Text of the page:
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Soon, a policy to make walking in Mumbai a less harrowing experience

Sunday, 5 September 2010 - 12:49am IST | Place: Mumbai | Agency: dna

The aim of the walking project is to enable the creation of a walking policy and a manual to aid the preparation of pedestrian-friendly policies.

A pilot project to survey the state of footpaths and pedestrian infrastructure between the busy Andheri railway station and Seven Bungalows has been initiated by the environment cell of the Mumbai Regional Congress Committee (MRCC). The aim is to enable the creation of a walking policy and a manual to aid the preparation of pedestrian-friendly policies.

The project will be implemented in four stages. The first step will entail identification of the key problems of pedestrians. In the second stage, a comparative analysis with other cities will be done to see how certain aspects of pedestrian infrastructure there could be emulated in the city’s environment. Proposing a walking policy and a walking manual will follow. Lastly, various civil society groups will be empowered to take up walking environment improvement projects.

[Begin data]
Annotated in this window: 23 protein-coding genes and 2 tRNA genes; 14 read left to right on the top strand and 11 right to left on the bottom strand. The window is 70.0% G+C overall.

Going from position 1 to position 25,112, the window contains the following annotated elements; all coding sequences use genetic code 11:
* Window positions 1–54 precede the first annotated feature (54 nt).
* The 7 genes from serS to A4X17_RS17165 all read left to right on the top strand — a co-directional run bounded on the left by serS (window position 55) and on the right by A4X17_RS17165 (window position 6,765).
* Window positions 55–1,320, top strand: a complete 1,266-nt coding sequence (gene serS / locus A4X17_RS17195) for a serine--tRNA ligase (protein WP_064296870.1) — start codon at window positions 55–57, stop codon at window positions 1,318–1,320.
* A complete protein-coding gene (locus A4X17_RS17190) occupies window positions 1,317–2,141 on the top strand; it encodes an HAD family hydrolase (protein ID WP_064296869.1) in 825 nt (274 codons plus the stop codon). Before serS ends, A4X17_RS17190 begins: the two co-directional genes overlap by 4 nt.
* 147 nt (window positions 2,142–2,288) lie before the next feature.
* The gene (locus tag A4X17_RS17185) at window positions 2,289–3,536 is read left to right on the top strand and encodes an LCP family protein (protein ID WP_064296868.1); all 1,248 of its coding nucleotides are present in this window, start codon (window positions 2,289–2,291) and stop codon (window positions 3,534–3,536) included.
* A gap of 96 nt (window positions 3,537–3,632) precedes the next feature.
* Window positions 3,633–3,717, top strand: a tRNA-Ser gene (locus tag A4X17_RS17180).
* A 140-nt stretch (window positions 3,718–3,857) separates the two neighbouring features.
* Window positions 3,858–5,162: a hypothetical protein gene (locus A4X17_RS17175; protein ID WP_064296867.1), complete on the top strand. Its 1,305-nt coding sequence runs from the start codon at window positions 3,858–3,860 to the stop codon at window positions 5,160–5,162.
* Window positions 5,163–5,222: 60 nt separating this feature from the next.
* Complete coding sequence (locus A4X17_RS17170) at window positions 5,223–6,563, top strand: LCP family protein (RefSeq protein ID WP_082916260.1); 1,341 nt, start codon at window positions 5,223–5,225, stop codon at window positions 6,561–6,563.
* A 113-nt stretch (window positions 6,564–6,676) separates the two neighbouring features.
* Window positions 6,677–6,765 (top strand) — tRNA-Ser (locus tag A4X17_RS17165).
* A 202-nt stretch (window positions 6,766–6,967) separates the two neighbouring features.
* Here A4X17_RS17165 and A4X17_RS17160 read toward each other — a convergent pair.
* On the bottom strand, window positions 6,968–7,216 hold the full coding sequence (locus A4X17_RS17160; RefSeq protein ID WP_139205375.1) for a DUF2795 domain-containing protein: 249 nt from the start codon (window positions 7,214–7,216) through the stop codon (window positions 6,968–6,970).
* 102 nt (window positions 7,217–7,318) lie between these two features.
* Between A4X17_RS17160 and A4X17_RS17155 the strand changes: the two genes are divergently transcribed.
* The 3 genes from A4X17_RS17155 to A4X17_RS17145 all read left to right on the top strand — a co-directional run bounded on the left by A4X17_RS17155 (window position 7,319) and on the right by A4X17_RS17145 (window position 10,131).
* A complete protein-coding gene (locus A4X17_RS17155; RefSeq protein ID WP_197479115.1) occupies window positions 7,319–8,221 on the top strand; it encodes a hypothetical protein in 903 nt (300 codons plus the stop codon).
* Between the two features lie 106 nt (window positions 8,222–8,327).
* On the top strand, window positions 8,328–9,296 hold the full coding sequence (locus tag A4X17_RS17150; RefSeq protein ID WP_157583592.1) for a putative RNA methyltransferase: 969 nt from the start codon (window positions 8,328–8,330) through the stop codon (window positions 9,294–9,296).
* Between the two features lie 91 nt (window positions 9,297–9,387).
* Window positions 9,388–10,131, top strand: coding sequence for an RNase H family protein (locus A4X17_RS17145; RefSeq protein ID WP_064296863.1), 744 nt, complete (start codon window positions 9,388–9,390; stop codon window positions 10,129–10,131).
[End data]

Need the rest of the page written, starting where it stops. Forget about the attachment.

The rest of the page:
The brain behind the initiative, Rishi Aggarwal of MRCC’s environment cell, said it is an attempt at creating a good walking environment for the city’s harried pedestrians. He pointed out that according to Mumbai Metropolitan Region Development Authority’s comprehensive transport survey, out of the 2.5 crore trips made by commuters in the city every day, 1.5 crore are of pedestrians. The need for pedestrian-friendly policies in the city is thus immense.

The inspiration behind the initiative, said Aggarwal, is Bogota’s former mayor Enrique Penalosa, who is credited with making the Columbian capital pedestrian-friendly. Aggarwal said such initiatives could be taken up at the local level by citizens across the city and the state — to study the conditions of the pedestrian infrastructure — and then they can act as pressure groups so that their elected representatives initiate policy changes at the state level.

The chairperson of the cell, Puja Sukhija, said, “The environment cell intends to take up initiatives which lead to change at the policy level, as well as small, local level change that’s immediate. In this case, for example, highlighting hurdles to walking, like paver blocks placed on the footpath to the concerned authorities, could provide the pedestrians some relief.”

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